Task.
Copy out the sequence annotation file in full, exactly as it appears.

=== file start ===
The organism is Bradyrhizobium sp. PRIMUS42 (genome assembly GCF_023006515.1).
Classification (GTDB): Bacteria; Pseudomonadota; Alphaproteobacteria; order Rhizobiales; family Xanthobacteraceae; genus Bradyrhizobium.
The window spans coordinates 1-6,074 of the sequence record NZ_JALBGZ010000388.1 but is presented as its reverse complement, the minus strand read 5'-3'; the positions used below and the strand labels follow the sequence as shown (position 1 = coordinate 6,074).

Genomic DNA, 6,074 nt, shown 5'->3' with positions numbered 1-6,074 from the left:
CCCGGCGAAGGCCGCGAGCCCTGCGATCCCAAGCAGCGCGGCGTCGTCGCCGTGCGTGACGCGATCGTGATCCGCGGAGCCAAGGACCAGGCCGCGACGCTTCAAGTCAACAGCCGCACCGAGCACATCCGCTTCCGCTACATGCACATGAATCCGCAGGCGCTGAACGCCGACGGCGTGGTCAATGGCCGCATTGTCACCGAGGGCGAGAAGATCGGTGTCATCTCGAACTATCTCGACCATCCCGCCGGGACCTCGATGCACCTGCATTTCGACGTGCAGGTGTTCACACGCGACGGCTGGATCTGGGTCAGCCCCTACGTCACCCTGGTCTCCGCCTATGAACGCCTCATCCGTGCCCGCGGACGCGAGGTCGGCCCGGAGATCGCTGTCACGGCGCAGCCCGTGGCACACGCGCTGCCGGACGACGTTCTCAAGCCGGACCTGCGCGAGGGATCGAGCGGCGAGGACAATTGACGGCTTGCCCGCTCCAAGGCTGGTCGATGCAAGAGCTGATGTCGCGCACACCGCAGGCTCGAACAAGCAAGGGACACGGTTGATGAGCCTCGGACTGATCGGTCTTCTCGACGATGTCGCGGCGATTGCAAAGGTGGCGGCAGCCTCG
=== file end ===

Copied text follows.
The organism is Bradyrhizobium sp. PRIMUS42 (genome assembly GCF_023006515.1).
Classification (GTDB): Bacteria; Pseudomonadota; Alphaproteobacteria; order Rhizobiales; family Xanthobacteraceae; genus Bradyrhizobium.
The window spans coordinates 1-6,074 of the sequence record NZ_JALBGZ010000388.1 but is presented as its reverse complement, the minus strand read 5'-3'; the positions used below and the strand labels follow the sequence as shown (position 1 = coordinate 6,074).

Genomic DNA, 6,074 nt, shown 5'->3' with positions numbered 1-6,074 from the left:
CCCGGCGAAGGCCGCGAGCCCTGCGATCCCAAGCAGCGCGGCGTCGTCGCCGTGCGTGACGCGATCGTGATCCGCGGAGCCAAGGACCAGGCCGCGACGCTTCAAGTCAACAGCCGCACCGAGCACATCCGCTTCCGCTACATGCACATGAATCCGCAGGCGCTGAACGCCGACGGCGTGGTCAATGGCCGCATTGTCACCGAGGGCGAGAAGATCGGTGTCATCTCGAACTATCTCGACCATCCCGCCGGGACCTCGATGCACCTGCATTTCGACGTGCAGGTGTTCACACGCGACGGCTGGATCTGGGTCAGCCCCTACGTCACCCTGGTCTCCGCCTATGAACGCCTCATCCGTGCCCGCGGACGCGAGGTCGGCCCGGAGATCGCTGTCACGGCGCAGCCCGTGGCACACGCGCTGCCGGACGACGTTCTCAAGCCGGACCTGCGCGAGGGATCGAGCGGCGAGGACAATTGACGGCTTGCCCGCTCCAAGGCTGGTCGATGCAAGAGCTGATGTCGCGCACACCGCAGGCTCGAACAAGCAAGGGACACGGTTGATGAGCCTCGGACTGATCGGTCTTCTCGACGATGTCGCGGCGATTGCAAAGGTGGCGGCAGCCTCG